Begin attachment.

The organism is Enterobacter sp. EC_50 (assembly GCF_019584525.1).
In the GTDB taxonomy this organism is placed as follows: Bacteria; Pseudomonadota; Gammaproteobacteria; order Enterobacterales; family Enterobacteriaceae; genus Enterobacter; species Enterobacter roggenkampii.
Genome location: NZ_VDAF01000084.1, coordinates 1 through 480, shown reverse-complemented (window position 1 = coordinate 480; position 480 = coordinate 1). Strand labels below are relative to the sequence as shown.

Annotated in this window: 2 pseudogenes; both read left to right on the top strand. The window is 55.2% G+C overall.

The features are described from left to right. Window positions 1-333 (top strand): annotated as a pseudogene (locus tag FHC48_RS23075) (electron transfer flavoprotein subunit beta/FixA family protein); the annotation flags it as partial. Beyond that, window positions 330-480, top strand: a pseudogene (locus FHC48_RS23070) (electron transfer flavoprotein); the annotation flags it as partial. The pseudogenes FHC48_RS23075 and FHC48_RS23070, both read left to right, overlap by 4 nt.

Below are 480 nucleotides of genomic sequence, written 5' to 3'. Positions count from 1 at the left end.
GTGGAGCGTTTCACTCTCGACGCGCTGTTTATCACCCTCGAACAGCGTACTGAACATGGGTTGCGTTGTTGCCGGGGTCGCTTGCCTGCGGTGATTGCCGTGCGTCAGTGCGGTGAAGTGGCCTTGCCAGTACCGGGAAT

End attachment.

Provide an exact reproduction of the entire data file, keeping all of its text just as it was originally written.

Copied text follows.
The organism is Enterobacter sp. EC_50 (assembly GCF_019584525.1).
In the GTDB taxonomy this organism is placed as follows: Bacteria; Pseudomonadota; Gammaproteobacteria; order Enterobacterales; family Enterobacteriaceae; genus Enterobacter; species Enterobacter roggenkampii.
Genome location: NZ_VDAF01000084.1, coordinates 1 through 480, shown reverse-complemented (window position 1 = coordinate 480; position 480 = coordinate 1). Strand labels below are relative to the sequence as shown.

Annotated in this window: 2 pseudogenes; both read left to right on the top strand. The window is 55.2% G+C overall.

The features are described from left to right. Window positions 1-333 (top strand): annotated as a pseudogene (locus tag FHC48_RS23075) (electron transfer flavoprotein subunit beta/FixA family protein); the annotation flags it as partial. Beyond that, window positions 330-480, top strand: a pseudogene (locus FHC48_RS23070) (electron transfer flavoprotein); the annotation flags it as partial. The pseudogenes FHC48_RS23075 and FHC48_RS23070, both read left to right, overlap by 4 nt.

Below are 480 nucleotides of genomic sequence, written 5' to 3'. Positions count from 1 at the left end.
GTGGAGCGTTTCACTCTCGACGCGCTGTTTATCACCCTCGAACAGCGTACTGAACATGGGTTGCGTTGTTGCCGGGGTCGCTTGCCTGCGGTGATTGCCGTGCGTCAGTGCGGTGAAGTGGCCTTGCCAGTACCGGGAAT